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What does the law say about approaching a train crossing?

You are driving on a California road when you spot a railroad crossing up ahead. If the gate is not dropped down, you might think you have no problem driving over the tracks. However, depending on the vehicle you drive, the law could require you to exercise greater caution while approaching a railroad crossing even if no train is approaching.

According to California law, there are specific conditions that require a driver to stop before reaching a railroad crossing. Under these conditions, you must stop your vehicle at a distance no less than fifteen feet from the crossing. Many people know to stop at a crossing when a train is approaching. In addition to a dropped gate, the sound of a train's horn or whistle is an easy signal that a train is coming. Furthermore, blinking red lights and crossing bells can signal to a driver to stop at a crossing.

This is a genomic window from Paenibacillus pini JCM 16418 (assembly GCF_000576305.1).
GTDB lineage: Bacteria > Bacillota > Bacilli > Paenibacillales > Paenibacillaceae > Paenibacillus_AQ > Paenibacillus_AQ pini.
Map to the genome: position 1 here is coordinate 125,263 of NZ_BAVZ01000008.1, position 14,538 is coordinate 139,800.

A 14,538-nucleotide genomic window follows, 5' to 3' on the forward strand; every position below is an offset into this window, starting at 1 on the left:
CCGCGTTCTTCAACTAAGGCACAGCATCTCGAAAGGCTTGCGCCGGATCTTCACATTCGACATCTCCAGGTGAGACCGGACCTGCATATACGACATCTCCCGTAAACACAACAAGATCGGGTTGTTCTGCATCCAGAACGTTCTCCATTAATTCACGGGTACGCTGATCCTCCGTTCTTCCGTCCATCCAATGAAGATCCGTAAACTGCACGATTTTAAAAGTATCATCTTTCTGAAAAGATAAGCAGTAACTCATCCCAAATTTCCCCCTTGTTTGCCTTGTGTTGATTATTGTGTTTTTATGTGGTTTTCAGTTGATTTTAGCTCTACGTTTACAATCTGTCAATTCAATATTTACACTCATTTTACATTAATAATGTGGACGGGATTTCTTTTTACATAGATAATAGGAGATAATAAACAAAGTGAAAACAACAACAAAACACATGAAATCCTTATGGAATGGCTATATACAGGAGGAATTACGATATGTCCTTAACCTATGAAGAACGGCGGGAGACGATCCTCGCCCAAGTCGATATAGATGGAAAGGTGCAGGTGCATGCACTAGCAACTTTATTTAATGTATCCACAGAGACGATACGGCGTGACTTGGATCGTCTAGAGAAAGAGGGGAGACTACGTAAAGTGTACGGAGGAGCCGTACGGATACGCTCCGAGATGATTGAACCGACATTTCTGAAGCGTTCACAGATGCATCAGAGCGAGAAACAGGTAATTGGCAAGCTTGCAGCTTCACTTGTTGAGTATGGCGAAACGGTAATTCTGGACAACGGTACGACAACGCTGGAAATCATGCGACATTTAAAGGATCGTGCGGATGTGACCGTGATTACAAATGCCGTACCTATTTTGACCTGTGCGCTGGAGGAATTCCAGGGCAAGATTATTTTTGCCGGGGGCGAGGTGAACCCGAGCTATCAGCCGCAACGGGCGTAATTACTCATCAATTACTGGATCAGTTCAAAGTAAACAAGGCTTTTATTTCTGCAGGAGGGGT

However, even if none of these signs exist and a crossing appears to be all clear, under California law there are some vehicles that must stop before a crossing and check for signs of an approaching train before driving forward. These include certain vehicles that are carrying passengers, including school buses with students, buses with passengers on board, and farm labor vehicles and trucks that are ferrying employees.

Additionally, drivers of vehicles carrying dangerous chemicals are required to stop before reaching a crossing. For instance, you would have to stop if you were driving a motor vehicle that carries chlorine or a flammable substance. In some cases, federal regulations require commercial vehicles to have placards or markings. These vehicles must also stop before continuing through a crossing.

Even with these special conditions, it is wise for any motorist to be absolutely sure that no train is approaching before passing over a railroad crossing. The impact of an oncoming train can inflict severe injury or death upon a motorist and passengers. Wait until all signs of a coming train have cleared before driving through a crossing.

Keep in mind that while this article provides educational value on the subject of trains and motor vehicle accidents, it does not offer any legal advice.

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